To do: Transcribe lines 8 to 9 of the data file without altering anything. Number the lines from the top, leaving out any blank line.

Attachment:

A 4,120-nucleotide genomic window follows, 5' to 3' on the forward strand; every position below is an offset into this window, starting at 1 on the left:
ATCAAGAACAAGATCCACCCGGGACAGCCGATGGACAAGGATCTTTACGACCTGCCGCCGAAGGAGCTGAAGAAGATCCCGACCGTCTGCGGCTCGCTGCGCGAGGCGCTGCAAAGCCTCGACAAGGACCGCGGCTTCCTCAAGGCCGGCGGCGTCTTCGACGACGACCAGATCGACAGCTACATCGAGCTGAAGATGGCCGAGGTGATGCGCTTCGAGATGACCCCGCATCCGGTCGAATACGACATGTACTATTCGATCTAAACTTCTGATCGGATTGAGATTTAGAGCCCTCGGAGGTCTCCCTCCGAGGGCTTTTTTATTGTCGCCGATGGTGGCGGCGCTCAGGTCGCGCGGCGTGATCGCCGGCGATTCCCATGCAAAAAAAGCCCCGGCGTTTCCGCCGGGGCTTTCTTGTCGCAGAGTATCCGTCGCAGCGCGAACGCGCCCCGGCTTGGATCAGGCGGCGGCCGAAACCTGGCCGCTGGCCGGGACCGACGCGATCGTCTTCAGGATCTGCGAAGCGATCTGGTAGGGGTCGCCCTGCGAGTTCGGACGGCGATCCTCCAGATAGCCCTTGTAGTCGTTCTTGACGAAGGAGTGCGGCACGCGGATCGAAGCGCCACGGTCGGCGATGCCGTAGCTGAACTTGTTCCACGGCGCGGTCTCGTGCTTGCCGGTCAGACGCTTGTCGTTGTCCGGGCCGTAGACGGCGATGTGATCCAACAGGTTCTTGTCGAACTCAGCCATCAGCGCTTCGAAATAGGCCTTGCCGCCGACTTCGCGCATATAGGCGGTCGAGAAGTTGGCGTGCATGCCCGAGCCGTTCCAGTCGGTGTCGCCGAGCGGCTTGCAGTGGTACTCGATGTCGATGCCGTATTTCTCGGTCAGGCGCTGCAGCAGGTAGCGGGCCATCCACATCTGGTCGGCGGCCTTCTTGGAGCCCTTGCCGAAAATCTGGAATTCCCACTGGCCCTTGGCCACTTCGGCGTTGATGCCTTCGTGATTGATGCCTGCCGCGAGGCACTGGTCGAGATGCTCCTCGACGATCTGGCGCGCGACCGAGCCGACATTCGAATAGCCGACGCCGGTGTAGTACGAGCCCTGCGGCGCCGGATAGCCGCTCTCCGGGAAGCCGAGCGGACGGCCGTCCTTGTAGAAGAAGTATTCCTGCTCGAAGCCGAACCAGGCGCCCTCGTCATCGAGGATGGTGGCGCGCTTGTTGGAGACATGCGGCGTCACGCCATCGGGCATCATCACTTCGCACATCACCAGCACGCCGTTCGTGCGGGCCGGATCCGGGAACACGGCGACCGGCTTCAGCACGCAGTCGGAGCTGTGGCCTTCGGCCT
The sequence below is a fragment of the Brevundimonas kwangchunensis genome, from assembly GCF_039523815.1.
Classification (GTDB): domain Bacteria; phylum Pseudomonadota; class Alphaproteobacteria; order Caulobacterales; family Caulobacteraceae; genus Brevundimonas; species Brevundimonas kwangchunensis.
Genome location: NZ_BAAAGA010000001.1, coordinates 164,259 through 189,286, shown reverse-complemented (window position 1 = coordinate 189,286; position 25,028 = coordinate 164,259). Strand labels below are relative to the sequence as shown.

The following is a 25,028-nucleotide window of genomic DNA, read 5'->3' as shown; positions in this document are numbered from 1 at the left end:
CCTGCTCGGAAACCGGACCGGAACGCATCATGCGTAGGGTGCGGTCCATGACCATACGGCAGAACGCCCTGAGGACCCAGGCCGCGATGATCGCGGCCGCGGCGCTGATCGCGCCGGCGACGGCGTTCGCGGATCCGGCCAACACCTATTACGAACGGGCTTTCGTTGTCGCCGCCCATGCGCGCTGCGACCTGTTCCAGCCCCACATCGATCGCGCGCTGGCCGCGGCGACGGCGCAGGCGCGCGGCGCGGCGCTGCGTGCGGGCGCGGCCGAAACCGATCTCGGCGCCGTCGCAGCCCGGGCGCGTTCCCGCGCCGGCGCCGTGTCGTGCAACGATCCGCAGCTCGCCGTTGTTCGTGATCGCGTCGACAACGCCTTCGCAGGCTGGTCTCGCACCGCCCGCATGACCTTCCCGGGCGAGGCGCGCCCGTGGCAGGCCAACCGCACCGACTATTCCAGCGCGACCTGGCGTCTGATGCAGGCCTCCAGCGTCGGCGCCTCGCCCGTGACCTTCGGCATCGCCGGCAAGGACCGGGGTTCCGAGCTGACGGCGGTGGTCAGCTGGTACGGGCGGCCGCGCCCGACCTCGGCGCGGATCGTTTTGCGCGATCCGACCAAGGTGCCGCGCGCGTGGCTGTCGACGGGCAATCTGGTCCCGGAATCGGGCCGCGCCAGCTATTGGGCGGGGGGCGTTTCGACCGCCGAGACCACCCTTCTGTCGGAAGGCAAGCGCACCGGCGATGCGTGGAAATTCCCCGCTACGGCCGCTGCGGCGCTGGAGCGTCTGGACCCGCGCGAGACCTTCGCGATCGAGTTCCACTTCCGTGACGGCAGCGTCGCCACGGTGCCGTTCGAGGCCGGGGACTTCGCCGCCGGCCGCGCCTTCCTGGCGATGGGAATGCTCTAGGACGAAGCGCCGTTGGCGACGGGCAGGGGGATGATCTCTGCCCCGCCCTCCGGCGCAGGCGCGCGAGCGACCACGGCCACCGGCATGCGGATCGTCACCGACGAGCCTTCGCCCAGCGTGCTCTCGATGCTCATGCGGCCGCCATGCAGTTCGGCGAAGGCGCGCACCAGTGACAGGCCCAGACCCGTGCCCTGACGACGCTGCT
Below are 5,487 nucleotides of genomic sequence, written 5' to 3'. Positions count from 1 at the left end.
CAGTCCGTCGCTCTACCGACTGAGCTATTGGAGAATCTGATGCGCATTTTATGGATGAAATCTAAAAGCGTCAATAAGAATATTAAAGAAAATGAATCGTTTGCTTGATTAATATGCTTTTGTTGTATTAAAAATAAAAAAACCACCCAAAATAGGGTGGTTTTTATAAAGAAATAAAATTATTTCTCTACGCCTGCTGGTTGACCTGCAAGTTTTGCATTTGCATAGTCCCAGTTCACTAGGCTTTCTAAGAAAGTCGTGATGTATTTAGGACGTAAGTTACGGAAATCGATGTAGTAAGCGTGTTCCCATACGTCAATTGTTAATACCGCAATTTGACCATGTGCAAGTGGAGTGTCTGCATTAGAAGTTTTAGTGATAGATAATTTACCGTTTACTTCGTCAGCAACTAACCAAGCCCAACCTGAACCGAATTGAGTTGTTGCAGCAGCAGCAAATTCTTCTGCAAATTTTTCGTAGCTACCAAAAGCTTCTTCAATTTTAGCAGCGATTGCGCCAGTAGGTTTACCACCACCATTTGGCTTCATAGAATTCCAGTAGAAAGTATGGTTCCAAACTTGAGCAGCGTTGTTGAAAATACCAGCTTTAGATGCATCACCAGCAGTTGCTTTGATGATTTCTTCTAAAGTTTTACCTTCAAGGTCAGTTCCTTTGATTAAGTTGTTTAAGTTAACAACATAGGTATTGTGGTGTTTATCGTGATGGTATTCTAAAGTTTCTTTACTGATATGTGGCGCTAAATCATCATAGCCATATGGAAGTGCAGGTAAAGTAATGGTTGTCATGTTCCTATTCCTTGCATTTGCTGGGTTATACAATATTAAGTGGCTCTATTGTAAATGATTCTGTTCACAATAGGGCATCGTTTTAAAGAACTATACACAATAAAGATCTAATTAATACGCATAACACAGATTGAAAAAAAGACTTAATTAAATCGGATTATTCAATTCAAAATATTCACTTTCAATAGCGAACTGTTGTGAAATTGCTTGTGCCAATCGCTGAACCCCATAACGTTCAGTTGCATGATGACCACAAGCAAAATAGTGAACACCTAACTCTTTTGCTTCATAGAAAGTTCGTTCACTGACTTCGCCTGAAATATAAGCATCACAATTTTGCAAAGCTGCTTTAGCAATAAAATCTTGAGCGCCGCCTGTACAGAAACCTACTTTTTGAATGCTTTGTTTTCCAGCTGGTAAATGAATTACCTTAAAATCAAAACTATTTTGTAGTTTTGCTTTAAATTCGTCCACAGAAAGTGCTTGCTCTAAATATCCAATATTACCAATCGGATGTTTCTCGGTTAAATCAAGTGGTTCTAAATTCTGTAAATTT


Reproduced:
Below are 5,487 nucleotides of genomic sequence, written 5' to 3'. Positions count from 1 at the left end.
CAGTCCGTCGCTCTACCGACTGAGCTATTGGAGAATCTGATGCGCATTTTATGGATGAAATCTAAAAGCGTCAATAAGAATATTAAAGAAAATGAATCGTTTGCTTGATTAATATGCTTTTGTTGTATTAAAAATAAAAAAACCACCCAAAATAGGGTGGTTTTTATAAAGAAATAAAATTATTTCTCTACGCCTGCTGGTTGACCTGCAAGTTTTGCATTTGCATAGTCCCAGTTCACTAGGCTTTCTAAGAAAGTCGTGATGTATTTAGGACGTAAGTTACGGAAATCGATGTAGTAAGCGTGTTCCCATACGTCAATTGTTAATACCGCAATTTGACCATGTGCAAGTGGAGTGTCTGCATTAGAAGTTTTAGTGATAGATAATTTACCGTTTACTTCGTCAGCAACTAACCAAGCCCAACCTGAACCGAATTGAGTTGTTGCAGCAGCAGCAAATTCTTCTGCAAATTTTTCGTAGCTACCAAAAGCTTCTTCAATTTTAGCAGCGATTGCGCCAGTAGGTTTACCACCACCATTTGGCTTCATAGAATTCCAGTAGAAAGTATGGTTCCAAACTTGAGCAGCGTTGTTGAAAATACCAGCTTTAGATGCATCACCAGCAGTTGCTTTGATGATTTCTTCTAAAGTTTTACCTTCAAGGTCAGTTCCTTTGATTAAGTTGTTTAAGTTAACAACATAGGTATTGTGGTGTTTATCGTGATGGTATTCTAAAGTTTCTTTACTGATATGTGGCGCTAAATCATCATAGCCATATGGAAGTGCAGGTAAAGTAATGGTTGTCATGTTCCTATTCCTTGCATTTGCTGGGTTATACAATATTAAGTGGCTCTATTGTAAATGATTCTGTTCACAATAGGGCATCGTTTTAAAGAACTATACACAATAAAGATCTAATTAATACGCATAACACAGATTGAAAAAAAGACTTAATTAAATCGGATTATTCAATTCAAAATATTCACTTTCAATAGCGAACTGTTGTGAAATTGCTTGTGCCAATCGCTGAACCCCATAACGTTCAGTTGCATGATGACCACAAGCAAAATAGTGAACACCTAACTCTTTTGCTTCATAGAAAGTTCGTTCACTGACTTCGCCTGAAATATAAGCATCACAATTTTGCAAAGCTGCTTTAGCAATAAAATCTTGAGCGCCGCCTGTACAGAAACCTACTTTTTGAATGCTTTGTTTTCCAGCTGGTAAATGAATTACCTTAAAATCAAAACTATTTTGTAGTTTTGCTTTAAATTCGTCCACAGAAAGTGCTTGCTCTAAATATCCAATATTACCAATCGGATGTTTCTCGGTTAAATCAAGTGGTTCTAAATTCTGTAAATTT